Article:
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TALLINN - Estonian Prime Minister Juri Ratas said that the mass usage of the data of Facebook users indicates that leaders of the European Union must quickly reach an agreement on the protection of people's personal data on the internet.
"We must make more of an effort to form 28 markets into one entirety, as today, we have not reached an agreement on 14 of the 25 digital single market initiatives. Among other, the protection of personal data in telecommunications networks and on internet platforms, the copyright reform, the issues of the free movement of data and cyber security and the taxation of digital economy are waiting for agreements," Ratas was quoted by government spokespeople as saying.
State and government leaders of the European Union also dwelled on digital taxation. "The current tax rules have become outdated. The issue lies in the fair and equal taxation of digital companies in the entire world as the digital economy knows no state borders. It is not right both in the context of competition or societal justice if some companies earn a profit but, unlike companies operating on sight in the country, do not pay taxes," Ratas said.
The discussion noted that a global solution is desirable but unlikely in the short term. The discussion of state and government leaders on whether it is preferable to wait for a global solution or whether the European Union must temporarily impose its own digital services tax will continue in June.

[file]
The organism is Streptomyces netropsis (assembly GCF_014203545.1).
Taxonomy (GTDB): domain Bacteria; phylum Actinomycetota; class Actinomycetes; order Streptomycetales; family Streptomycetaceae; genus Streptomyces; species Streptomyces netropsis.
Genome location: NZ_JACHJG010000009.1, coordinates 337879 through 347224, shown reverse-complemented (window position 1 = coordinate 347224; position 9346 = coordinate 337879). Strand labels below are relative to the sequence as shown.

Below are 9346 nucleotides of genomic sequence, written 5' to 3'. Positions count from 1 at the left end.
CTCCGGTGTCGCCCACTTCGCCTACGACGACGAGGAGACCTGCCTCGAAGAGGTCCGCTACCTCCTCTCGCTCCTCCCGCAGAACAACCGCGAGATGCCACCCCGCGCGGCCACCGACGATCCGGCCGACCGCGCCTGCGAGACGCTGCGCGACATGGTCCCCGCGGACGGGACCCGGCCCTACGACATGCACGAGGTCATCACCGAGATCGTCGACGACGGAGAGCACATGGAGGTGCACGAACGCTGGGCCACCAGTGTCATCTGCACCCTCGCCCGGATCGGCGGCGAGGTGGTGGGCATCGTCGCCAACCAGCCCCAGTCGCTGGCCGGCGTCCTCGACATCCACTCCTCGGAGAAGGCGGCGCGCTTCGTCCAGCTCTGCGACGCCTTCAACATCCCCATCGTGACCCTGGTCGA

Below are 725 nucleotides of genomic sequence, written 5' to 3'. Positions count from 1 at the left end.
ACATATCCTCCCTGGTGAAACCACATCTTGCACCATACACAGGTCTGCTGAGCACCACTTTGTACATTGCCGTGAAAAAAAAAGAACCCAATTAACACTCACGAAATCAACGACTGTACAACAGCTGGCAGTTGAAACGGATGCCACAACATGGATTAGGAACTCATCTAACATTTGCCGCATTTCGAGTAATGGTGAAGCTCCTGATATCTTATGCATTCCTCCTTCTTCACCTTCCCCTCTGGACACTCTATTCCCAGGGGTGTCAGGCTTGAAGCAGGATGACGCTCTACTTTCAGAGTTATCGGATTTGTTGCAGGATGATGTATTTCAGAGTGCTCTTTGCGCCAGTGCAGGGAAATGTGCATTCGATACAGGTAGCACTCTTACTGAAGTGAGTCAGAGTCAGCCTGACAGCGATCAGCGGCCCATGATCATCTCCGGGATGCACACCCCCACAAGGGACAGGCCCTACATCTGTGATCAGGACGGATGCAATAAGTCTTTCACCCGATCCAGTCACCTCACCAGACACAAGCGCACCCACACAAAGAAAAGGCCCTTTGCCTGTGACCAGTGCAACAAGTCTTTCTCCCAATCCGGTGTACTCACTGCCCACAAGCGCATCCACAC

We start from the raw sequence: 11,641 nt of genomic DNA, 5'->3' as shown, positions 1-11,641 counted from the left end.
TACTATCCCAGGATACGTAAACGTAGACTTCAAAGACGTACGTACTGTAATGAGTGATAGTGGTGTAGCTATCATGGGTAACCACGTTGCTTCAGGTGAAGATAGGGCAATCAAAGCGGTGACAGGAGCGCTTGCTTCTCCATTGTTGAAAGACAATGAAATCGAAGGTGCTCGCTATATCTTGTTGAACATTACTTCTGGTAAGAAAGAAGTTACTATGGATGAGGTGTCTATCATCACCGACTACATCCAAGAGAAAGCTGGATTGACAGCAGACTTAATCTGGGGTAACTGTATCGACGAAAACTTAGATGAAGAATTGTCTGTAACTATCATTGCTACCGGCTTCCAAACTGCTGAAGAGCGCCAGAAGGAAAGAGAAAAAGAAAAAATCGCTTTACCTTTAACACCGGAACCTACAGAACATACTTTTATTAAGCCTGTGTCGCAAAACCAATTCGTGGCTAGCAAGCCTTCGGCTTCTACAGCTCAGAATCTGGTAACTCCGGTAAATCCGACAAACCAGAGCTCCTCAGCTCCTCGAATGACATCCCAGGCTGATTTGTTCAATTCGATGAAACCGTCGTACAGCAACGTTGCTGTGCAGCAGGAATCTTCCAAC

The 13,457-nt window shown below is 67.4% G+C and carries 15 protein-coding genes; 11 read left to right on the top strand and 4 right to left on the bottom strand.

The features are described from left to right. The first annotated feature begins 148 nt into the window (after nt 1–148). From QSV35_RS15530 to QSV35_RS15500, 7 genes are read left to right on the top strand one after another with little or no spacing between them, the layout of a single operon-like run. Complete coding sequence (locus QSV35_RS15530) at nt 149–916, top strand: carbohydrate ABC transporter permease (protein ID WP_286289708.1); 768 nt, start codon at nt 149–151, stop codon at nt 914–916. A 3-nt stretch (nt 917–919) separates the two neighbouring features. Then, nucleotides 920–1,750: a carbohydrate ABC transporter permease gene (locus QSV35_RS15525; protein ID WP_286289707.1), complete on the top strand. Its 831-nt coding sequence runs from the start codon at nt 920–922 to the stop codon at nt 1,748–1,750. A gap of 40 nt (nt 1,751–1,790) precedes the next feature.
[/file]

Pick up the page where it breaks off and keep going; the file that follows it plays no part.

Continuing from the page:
"The European Union in its fight against tax evasion has made important progress and we must continue with that. At the same time, we must also remember our entrepreneurs, the simplicity of their business activity and global competitiveness. We must find a balance between making the lives of tax evaders harder and making the lives of honest taxpayers easier," the prime minister said.
Leaders of the EU on Thursday evening also discussed foreign trade policy and relations with Russia after the nerve agent attack in Salisbury, United Kingdom, as well as speak about the relations between the EU and Turkey.
British Prime Minister Theresa May on Thursday afternoon gave an overview to her Baltic and Nordic colleagues on the investigation of the Salisbury nerve agent. "Estonia fully condemns the attack and the use of a nerve agent very likely to have come from Russia in Salisbury. I wish that the Council shows solidarity with the United Kingdom and the victims and gives a uniform and clear assessment of the attack," Ratas said.